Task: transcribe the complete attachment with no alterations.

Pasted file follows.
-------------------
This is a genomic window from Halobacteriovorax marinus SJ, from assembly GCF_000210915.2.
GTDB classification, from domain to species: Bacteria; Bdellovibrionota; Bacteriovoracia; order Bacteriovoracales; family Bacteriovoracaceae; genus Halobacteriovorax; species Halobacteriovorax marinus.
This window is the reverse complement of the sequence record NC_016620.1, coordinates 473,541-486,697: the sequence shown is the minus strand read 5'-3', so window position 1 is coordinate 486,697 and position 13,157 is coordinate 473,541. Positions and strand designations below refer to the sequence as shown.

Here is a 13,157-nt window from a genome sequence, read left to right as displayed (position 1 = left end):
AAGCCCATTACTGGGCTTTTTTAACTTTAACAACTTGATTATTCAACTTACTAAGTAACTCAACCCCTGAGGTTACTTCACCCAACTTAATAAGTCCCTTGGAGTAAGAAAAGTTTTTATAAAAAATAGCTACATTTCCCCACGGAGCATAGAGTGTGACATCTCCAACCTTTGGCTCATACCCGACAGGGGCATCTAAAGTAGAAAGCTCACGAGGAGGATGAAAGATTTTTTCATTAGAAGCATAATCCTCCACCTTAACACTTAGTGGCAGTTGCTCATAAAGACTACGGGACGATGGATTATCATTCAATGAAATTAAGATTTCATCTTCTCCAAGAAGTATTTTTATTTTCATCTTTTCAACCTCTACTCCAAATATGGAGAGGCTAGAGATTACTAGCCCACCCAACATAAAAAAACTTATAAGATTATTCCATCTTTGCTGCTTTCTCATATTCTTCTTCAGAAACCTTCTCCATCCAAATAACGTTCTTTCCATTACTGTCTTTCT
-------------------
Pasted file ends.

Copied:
This is a genomic window from Halobacteriovorax marinus SJ, from assembly GCF_000210915.2.
GTDB classification, from domain to species: Bacteria; Bdellovibrionota; Bacteriovoracia; order Bacteriovoracales; family Bacteriovoracaceae; genus Halobacteriovorax; species Halobacteriovorax marinus.
This window is the reverse complement of the sequence record NC_016620.1, coordinates 473,541-486,697: the sequence shown is the minus strand read 5'-3', so window position 1 is coordinate 486,697 and position 13,157 is coordinate 473,541. Positions and strand designations below refer to the sequence as shown.

Here is a 13,157-nt window from a genome sequence, read left to right as displayed (position 1 = left end):
AAGCCCATTACTGGGCTTTTTTAACTTTAACAACTTGATTATTCAACTTACTAAGTAACTCAACCCCTGAGGTTACTTCACCCAACTTAATAAGTCCCTTGGAGTAAGAAAAGTTTTTATAAAAAATAGCTACATTTCCCCACGGAGCATAGAGTGTGACATCTCCAACCTTTGGCTCATACCCGACAGGGGCATCTAAAGTAGAAAGCTCACGAGGAGGATGAAAGATTTTTTCATTAGAAGCATAATCCTCCACCTTAACACTTAGTGGCAGTTGCTCATAAAGACTACGGGACGATGGATTATCATTCAATGAAATTAAGATTTCATCTTCTCCAAGAAGTATTTTTATTTTCATCTTTTCAACCTCTACTCCAAATATGGAGAGGCTAGAGATTACTAGCCCACCCAACATAAAAAAACTTATAAGATTATTCCATCTTTGCTGCTTTCTCATATTCTTCTTCAGAAACCTTCTCCATCCAAATAACGTTCTTTCCATTACTGTCTTTCT